Change a Transition's Speed with Timing Functions6:59 with Guil Hernandez
The speed of a transition can vary over its duration. The speed can accelerate and decelerate rapidly, or slowly, all based on a timing function we set. Timing functions are often called easing functions because they gradually set the pace of a transition to produce a more realistic transition effect.
- transition-timing-function - MDN
- Pure CSS Questionnaire – with easing
- Pure CSS Questionnaire – with no easing
- When we create a CSS transition, the transition follows an acceleration curve that has a set of time intervals.
- These intervals can speed up or slow down a transition.
- A timing function establishes the acceleration curve and defines the intervals where a transition speeds up and slows down.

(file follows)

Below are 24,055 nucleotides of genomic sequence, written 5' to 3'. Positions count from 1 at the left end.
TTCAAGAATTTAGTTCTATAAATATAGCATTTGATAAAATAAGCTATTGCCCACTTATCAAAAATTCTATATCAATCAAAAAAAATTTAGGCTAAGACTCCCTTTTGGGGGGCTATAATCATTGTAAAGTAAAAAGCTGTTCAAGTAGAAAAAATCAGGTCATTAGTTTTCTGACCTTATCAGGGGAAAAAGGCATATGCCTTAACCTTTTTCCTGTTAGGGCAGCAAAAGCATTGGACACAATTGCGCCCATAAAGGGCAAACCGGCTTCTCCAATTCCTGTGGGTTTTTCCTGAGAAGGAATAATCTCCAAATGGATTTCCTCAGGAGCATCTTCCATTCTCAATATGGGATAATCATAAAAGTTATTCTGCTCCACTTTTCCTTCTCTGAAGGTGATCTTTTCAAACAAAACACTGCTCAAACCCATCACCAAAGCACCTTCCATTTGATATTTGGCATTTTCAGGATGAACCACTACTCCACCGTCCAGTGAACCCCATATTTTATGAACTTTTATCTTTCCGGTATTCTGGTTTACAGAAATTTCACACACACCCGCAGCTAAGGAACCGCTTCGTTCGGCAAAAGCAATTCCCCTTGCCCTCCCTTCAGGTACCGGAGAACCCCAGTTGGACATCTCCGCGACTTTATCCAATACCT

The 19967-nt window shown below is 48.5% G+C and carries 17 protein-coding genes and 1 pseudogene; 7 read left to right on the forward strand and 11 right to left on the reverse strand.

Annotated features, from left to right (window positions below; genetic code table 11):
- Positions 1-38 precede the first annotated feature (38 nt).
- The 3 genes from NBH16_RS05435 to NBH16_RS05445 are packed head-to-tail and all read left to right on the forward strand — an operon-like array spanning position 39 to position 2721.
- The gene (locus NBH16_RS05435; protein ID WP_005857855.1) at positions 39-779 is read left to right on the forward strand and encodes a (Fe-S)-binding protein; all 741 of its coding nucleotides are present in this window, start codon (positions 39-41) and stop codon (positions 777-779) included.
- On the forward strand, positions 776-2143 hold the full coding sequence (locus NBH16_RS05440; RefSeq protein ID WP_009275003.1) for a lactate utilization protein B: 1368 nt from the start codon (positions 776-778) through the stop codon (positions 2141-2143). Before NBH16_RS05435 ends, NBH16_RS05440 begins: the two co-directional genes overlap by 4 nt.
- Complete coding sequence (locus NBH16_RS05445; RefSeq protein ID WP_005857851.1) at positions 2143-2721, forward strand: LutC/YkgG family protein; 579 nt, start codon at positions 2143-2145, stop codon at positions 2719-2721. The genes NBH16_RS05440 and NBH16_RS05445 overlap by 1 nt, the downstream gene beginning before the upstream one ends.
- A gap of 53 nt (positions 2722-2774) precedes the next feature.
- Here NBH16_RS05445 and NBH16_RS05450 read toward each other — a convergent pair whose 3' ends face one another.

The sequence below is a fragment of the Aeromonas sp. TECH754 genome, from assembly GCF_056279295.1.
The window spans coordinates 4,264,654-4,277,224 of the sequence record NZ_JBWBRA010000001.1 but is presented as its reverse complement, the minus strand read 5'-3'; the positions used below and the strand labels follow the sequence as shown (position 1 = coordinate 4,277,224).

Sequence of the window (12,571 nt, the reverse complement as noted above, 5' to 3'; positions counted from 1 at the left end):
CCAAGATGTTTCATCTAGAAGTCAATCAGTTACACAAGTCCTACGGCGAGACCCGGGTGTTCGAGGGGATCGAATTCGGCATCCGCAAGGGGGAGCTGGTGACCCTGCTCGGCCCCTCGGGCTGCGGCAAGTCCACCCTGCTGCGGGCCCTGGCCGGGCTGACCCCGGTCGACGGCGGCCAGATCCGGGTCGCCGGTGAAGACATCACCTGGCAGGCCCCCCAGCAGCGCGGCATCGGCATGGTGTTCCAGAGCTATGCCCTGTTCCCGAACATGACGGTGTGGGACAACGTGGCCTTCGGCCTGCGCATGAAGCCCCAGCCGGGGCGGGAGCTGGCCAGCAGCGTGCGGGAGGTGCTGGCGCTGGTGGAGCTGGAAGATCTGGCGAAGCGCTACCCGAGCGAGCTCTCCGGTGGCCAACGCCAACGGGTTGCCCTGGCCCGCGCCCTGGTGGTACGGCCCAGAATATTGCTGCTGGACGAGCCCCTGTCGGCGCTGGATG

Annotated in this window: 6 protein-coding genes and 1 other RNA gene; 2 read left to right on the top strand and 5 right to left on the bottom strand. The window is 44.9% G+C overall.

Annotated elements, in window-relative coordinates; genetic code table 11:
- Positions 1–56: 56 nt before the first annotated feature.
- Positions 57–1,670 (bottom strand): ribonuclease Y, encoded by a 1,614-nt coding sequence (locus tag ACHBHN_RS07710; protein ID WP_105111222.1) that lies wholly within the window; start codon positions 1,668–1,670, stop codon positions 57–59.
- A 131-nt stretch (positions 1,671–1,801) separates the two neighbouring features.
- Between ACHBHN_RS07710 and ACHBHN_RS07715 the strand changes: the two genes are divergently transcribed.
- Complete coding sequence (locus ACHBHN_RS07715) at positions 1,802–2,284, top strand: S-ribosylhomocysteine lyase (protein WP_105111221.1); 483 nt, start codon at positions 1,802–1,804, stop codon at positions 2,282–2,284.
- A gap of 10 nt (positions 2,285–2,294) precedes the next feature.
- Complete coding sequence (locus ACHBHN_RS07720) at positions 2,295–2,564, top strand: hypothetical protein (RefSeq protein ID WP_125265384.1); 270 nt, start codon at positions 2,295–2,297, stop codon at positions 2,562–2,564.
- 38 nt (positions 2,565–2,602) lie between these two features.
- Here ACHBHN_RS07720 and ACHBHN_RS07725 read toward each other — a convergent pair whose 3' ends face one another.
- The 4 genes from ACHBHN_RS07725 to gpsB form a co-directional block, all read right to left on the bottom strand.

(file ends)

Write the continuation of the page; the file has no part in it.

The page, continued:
- The default timing-function the browser applies to your transition is
- Each timing function keyword value is a shorthand for a more complex timing function created by a cubic bézier curve.
Common timing function keyword values
These keyword values determine what happens in between the beginning and end of a transition.
- ease - Starts gently, then speeds up
- linear - Maintains a linear motion, at a constant speed with no easing
- ease-in - Starts gradually and stops suddenly
- ease-out – Starts suddenly, then slows down at the end
- ease-in-out – Starts and stops gradually
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